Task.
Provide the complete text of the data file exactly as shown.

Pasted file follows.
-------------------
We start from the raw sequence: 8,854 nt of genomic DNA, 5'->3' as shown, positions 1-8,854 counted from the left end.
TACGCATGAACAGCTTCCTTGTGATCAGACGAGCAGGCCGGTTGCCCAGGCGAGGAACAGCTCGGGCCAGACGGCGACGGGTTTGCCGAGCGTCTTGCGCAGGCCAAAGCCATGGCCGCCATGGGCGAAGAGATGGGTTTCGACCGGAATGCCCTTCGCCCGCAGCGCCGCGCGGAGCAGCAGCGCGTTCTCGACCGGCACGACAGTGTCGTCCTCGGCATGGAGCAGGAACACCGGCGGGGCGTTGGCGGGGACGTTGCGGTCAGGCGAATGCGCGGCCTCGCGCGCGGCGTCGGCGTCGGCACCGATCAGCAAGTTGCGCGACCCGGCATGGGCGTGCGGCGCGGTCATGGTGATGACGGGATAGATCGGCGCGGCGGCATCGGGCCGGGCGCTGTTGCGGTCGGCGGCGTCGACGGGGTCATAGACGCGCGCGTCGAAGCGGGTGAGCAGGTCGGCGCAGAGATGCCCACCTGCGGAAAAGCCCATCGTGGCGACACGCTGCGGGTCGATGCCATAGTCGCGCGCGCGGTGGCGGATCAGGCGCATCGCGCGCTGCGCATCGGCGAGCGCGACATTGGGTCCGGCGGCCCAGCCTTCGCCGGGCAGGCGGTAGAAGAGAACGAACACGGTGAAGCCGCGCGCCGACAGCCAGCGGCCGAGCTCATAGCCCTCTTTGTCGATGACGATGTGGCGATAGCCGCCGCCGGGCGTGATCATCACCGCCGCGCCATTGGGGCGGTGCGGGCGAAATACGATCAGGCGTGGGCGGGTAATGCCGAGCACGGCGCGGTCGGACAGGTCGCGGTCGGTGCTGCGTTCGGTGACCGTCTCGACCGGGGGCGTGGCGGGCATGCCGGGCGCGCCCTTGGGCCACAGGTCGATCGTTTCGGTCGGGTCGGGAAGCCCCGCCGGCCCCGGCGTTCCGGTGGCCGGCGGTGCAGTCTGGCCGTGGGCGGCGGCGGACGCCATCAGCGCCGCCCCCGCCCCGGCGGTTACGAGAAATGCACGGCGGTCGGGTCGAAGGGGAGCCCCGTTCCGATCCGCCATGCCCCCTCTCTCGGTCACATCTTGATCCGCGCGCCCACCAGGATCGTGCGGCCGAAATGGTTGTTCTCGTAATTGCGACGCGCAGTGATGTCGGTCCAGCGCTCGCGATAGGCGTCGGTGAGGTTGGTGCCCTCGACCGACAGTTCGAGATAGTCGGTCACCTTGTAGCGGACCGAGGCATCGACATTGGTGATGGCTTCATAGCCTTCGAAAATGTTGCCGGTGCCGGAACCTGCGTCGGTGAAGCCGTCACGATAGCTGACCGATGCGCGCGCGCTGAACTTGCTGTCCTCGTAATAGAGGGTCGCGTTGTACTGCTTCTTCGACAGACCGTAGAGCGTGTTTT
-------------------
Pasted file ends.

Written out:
We start from the raw sequence: 8,854 nt of genomic DNA, 5'->3' as shown, positions 1-8,854 counted from the left end.
TACGCATGAACAGCTTCCTTGTGATCAGACGAGCAGGCCGGTTGCCCAGGCGAGGAACAGCTCGGGCCAGACGGCGACGGGTTTGCCGAGCGTCTTGCGCAGGCCAAAGCCATGGCCGCCATGGGCGAAGAGATGGGTTTCGACCGGAATGCCCTTCGCCCGCAGCGCCGCGCGGAGCAGCAGCGCGTTCTCGACCGGCACGACAGTGTCGTCCTCGGCATGGAGCAGGAACACCGGCGGGGCGTTGGCGGGGACGTTGCGGTCAGGCGAATGCGCGGCCTCGCGCGCGGCGTCGGCGTCGGCACCGATCAGCAAGTTGCGCGACCCGGCATGGGCGTGCGGCGCGGTCATGGTGATGACGGGATAGATCGGCGCGGCGGCATCGGGCCGGGCGCTGTTGCGGTCGGCGGCGTCGACGGGGTCATAGACGCGCGCGTCGAAGCGGGTGAGCAGGTCGGCGCAGAGATGCCCACCTGCGGAAAAGCCCATCGTGGCGACACGCTGCGGGTCGATGCCATAGTCGCGCGCGCGGTGGCGGATCAGGCGCATCGCGCGCTGCGCATCGGCGAGCGCGACATTGGGTCCGGCGGCCCAGCCTTCGCCGGGCAGGCGGTAGAAGAGAACGAACACGGTGAAGCCGCGCGCCGACAGCCAGCGGCCGAGCTCATAGCCCTCTTTGTCGATGACGATGTGGCGATAGCCGCCGCCGGGCGTGATCATCACCGCCGCGCCATTGGGGCGGTGCGGGCGAAATACGATCAGGCGTGGGCGGGTAATGCCGAGCACGGCGCGGTCGGACAGGTCGCGGTCGGTGCTGCGTTCGGTGACCGTCTCGACCGGGGGCGTGGCGGGCATGCCGGGCGCGCCCTTGGGCCACAGGTCGATCGTTTCGGTCGGGTCGGGAAGCCCCGCCGGCCCCGGCGTTCCGGTGGCCGGCGGTGCAGTCTGGCCGTGGGCGGCGGCGGACGCCATCAGCGCCGCCCCCGCCCCGGCGGTTACGAGAAATGCACGGCGGTCGGGTCGAAGGGGAGCCCCGTTCCGATCCGCCATGCCCCCTCTCTCGGTCACATCTTGATCCGCGCGCCCACCAGGATCGTGCGGCCGAAATGGTTGTTCTCGTAATTGCGACGCGCAGTGATGTCGGTCCAGCGCTCGCGATAGGCGTCGGTGAGGTTGGTGCCCTCGACCGACAGTTCGAGATAGTCGGTCACCTTGTAGCGGACCGAGGCATCGACATTGGTGATGGCTTCATAGCCTTCGAAAATGTTGCCGGTGCCGGAACCTGCGTCGGTGAAGCCGTCACGATAGCTGACCGATGCGCGCGCGCTGAACTTGCTGTCCTCGTAATAGAGGGTCGCGTTGTACTGCTTCTTCGACAGACCGTAGAGCGTGTTTT